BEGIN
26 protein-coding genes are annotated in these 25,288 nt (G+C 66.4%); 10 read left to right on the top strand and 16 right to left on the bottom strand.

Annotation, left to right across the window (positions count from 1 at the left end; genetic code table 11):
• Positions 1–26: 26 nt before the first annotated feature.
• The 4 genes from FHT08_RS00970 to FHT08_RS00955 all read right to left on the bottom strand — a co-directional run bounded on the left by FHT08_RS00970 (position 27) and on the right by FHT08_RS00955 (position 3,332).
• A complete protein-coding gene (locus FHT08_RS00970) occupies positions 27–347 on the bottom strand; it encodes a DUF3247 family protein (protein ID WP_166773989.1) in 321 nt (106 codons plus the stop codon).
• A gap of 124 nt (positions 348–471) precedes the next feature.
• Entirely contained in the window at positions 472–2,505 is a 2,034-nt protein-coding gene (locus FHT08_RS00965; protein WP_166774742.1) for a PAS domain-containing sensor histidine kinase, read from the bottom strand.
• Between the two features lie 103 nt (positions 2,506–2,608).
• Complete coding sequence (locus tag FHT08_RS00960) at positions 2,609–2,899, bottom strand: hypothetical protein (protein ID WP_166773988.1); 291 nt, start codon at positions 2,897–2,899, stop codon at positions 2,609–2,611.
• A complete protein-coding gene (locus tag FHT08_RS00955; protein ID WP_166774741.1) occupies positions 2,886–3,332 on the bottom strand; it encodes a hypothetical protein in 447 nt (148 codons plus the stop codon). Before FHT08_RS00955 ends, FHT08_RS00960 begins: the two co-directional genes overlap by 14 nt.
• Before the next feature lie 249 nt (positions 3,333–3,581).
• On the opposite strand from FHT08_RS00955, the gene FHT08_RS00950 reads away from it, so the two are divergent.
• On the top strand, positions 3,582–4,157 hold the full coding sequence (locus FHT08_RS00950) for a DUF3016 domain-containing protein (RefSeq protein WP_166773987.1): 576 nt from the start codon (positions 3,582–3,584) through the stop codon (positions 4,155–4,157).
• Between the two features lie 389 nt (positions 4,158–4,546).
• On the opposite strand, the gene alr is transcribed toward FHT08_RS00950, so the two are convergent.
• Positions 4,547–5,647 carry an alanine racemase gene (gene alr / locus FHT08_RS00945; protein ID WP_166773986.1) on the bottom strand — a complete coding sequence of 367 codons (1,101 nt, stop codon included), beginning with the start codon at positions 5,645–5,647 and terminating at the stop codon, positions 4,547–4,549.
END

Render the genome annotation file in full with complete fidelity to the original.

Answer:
26 protein-coding genes are annotated in these 25,288 nt (G+C 66.4%); 10 read left to right on the top strand and 16 right to left on the bottom strand.

Annotation, left to right across the window (positions count from 1 at the left end; genetic code table 11):
• Positions 1–26: 26 nt before the first annotated feature.
• The 4 genes from FHT08_RS00970 to FHT08_RS00955 all read right to left on the bottom strand — a co-directional run bounded on the left by FHT08_RS00970 (position 27) and on the right by FHT08_RS00955 (position 3,332).
• A complete protein-coding gene (locus FHT08_RS00970) occupies positions 27–347 on the bottom strand; it encodes a DUF3247 family protein (protein ID WP_166773989.1) in 321 nt (106 codons plus the stop codon).
• A gap of 124 nt (positions 348–471) precedes the next feature.
• Entirely contained in the window at positions 472–2,505 is a 2,034-nt protein-coding gene (locus FHT08_RS00965; protein WP_166774742.1) for a PAS domain-containing sensor histidine kinase, read from the bottom strand.
• Between the two features lie 103 nt (positions 2,506–2,608).
• Complete coding sequence (locus tag FHT08_RS00960) at positions 2,609–2,899, bottom strand: hypothetical protein (protein ID WP_166773988.1); 291 nt, start codon at positions 2,897–2,899, stop codon at positions 2,609–2,611.
• A complete protein-coding gene (locus tag FHT08_RS00955; protein ID WP_166774741.1) occupies positions 2,886–3,332 on the bottom strand; it encodes a hypothetical protein in 447 nt (148 codons plus the stop codon). Before FHT08_RS00955 ends, FHT08_RS00960 begins: the two co-directional genes overlap by 14 nt.
• Before the next feature lie 249 nt (positions 3,333–3,581).
• On the opposite strand from FHT08_RS00955, the gene FHT08_RS00950 reads away from it, so the two are divergent.
• On the top strand, positions 3,582–4,157 hold the full coding sequence (locus FHT08_RS00950) for a DUF3016 domain-containing protein (RefSeq protein WP_166773987.1): 576 nt from the start codon (positions 3,582–3,584) through the stop codon (positions 4,155–4,157).
• Between the two features lie 389 nt (positions 4,158–4,546).
• On the opposite strand, the gene alr is transcribed toward FHT08_RS00950, so the two are convergent.
• Positions 4,547–5,647 carry an alanine racemase gene (gene alr / locus FHT08_RS00945; protein ID WP_166773986.1) on the bottom strand — a complete coding sequence of 367 codons (1,101 nt, stop codon included), beginning with the start codon at positions 5,645–5,647 and terminating at the stop codon, positions 4,547–4,549.